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Bertrand and Luxury cars

The market for luxury cars in America is dominated by Mercedes-Benz and BMW, according to an article by Bloomberg Businessweek’s Kyle Stock. The article lists Toyota’s Lexus as a distant third place player in the market. To call the market a duopoly might be a stretch, but a recent phenomenon seems to fall in line with Bertrand’s theory on firms choosing prices. Cournot theorized that firms picked output levels and the price would adjust so that consumers would willingly demand the total quantity supplied. Bertrand thought the opposite: firms pick prices and sell the quantities demanded at that price. In Bertrand’s model, the firm with the lower price will attract the entire market and the firm with the higher price will sell nothing.

For the first time in the U.S., Mercedes is offering a luxury car (the CLA) for less than $30,000. The CLA was released in September and in its first week sold 2,300 vehicles. BMW’s comparable model, the 1-series, starts at $31,000 and only sold 468 cars for the entire month of September. The assumptions for Bertrand’s model are idealistic and can only exist in a vacuum, but Mercedes outselling BMW five-fold in one week provides strong support for the theory’s application to the real world.

One factor that might help explain Mercedes tremendous performance could be the market reacting to the new release. Mercedes’s advertising tried to create excitement for the car by emphasizing the low price point. A one-minute Super Bowl advertisement featuring celebrities like Kate Upton and Usher, depicted a shopper choosing to buy a CLA at the base price of $29,900 rather than make a deal with the devil. The excitement surrounding the new release might have swayed the market towards the CLA and away from the 1-series, which was not a new release or as heavily advertised.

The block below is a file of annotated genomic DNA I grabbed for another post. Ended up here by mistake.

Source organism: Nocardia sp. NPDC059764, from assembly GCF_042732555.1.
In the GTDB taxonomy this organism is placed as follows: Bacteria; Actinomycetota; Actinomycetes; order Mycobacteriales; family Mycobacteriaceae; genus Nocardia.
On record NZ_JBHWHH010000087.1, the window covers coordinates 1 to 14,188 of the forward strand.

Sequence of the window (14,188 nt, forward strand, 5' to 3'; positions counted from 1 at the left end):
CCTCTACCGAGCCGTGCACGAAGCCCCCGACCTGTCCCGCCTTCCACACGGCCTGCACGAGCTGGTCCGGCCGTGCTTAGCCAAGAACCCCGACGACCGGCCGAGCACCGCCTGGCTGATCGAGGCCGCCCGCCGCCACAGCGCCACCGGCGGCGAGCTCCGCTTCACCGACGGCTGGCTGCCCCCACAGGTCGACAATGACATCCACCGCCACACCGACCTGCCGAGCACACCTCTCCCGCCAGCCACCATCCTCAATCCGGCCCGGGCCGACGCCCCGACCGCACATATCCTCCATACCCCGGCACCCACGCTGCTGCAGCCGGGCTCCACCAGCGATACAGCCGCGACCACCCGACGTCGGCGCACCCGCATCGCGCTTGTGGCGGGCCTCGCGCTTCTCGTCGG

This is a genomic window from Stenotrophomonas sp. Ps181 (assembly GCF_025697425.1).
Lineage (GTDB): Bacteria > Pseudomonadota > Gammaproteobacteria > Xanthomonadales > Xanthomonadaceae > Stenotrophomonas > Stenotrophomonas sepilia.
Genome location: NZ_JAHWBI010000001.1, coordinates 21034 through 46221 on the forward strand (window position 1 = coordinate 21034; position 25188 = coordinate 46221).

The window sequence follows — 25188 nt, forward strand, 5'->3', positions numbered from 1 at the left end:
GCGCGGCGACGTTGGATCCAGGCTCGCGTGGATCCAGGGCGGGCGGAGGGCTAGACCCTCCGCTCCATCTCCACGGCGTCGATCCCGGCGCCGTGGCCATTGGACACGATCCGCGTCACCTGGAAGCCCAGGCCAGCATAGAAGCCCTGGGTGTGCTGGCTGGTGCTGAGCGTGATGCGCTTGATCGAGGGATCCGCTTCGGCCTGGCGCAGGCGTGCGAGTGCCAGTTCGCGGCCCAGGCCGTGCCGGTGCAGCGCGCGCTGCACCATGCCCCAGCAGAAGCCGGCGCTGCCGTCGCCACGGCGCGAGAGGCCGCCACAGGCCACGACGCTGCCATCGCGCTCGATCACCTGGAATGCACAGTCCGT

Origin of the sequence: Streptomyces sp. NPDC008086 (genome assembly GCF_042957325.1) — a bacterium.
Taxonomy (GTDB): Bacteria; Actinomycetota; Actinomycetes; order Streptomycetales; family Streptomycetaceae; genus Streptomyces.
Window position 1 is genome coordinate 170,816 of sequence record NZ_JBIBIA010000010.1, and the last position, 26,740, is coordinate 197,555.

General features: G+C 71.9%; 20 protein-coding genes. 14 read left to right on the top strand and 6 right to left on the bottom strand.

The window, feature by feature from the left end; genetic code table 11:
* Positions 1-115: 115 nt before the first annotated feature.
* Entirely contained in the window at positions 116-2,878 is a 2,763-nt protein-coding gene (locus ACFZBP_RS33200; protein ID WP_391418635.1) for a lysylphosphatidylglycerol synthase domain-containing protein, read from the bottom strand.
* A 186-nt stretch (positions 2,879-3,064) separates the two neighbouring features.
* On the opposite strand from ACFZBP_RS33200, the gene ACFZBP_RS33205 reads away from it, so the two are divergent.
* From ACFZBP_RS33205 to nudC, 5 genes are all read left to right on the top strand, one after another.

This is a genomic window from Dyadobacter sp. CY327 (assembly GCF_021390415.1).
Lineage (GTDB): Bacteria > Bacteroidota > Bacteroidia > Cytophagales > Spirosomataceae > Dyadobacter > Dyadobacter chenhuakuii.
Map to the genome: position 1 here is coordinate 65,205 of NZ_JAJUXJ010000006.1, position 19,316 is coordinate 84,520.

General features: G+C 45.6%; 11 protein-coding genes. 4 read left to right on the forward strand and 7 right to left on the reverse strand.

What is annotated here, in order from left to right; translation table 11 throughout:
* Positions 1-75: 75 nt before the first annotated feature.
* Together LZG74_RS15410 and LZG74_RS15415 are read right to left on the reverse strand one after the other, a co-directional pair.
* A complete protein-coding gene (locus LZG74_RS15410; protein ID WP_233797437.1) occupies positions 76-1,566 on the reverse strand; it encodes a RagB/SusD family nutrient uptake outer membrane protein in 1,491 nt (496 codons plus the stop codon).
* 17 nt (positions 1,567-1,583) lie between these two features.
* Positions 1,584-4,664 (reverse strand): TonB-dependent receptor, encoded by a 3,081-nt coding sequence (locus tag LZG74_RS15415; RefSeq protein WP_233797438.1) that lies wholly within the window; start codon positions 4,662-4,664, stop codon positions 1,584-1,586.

1. gormanm14 gormanm14

    There seems to be a bigger price war brewing. An article from the Los Angeles Times reports that Audi announced Thursday that its 2015 A3 sedan to start at $30,795. The article also reported that Mercedes CLA sedan’s real base price is $30,825 (perhaps the base price of a CLA has climbed since the Super Bowl ad last February). It will be interesting to see if the market will follow the Bertrand story with the release of the A3. The CLA seems to be dominating the luxury sedan market in the U.S. for the time being, but A3’s slightly lower price change everything — in the Bertrand story. Audi would take the entire market and leave Mercedes and BMW without any buyers.

  2. keesler keesler

    This would suggest that the market for cheap luxury cars is highly elastic. A price difference of less than a few thousand dollars (around 1/15 to 1/30th of the car’s price) causes a significant change in demand. Perhaps this is due to the nature of the buyers, who are trying to get as much as they can for as little as possible. Could the nature of the market contribute to whether Bertrand or Cournot applies to the situation?

  3. reilly reilly

    Marketing surely comes into play when dealing with cars which are basically substitutes (Drive from Point A-B). Marketing as we saw with beer did not change the demand curve but took market share away from competitors. How Mercedes markets its new car may impact how well it does in America.

  4. paulsen paulsen

    I agree that this does really indicate either a very elastic market in luxury cars, or that advertising is particularly effective when dealing with luxury cars. It would be interesting to see other historical examples of advertising in the luxury car market, to see whether huge swings like the one witnessed here are the result of advertising, or just a particularly elastic market.

  5. winn winn

    While Mercedes is selling far more cars than BMW, are there other explanations? Are consumers actually buying cars at the base price (with Mercedes at a slightly lower price) or are consumers getting luxury items added that raise the price? Would this affect what kind of quality/price consumers are paying for?

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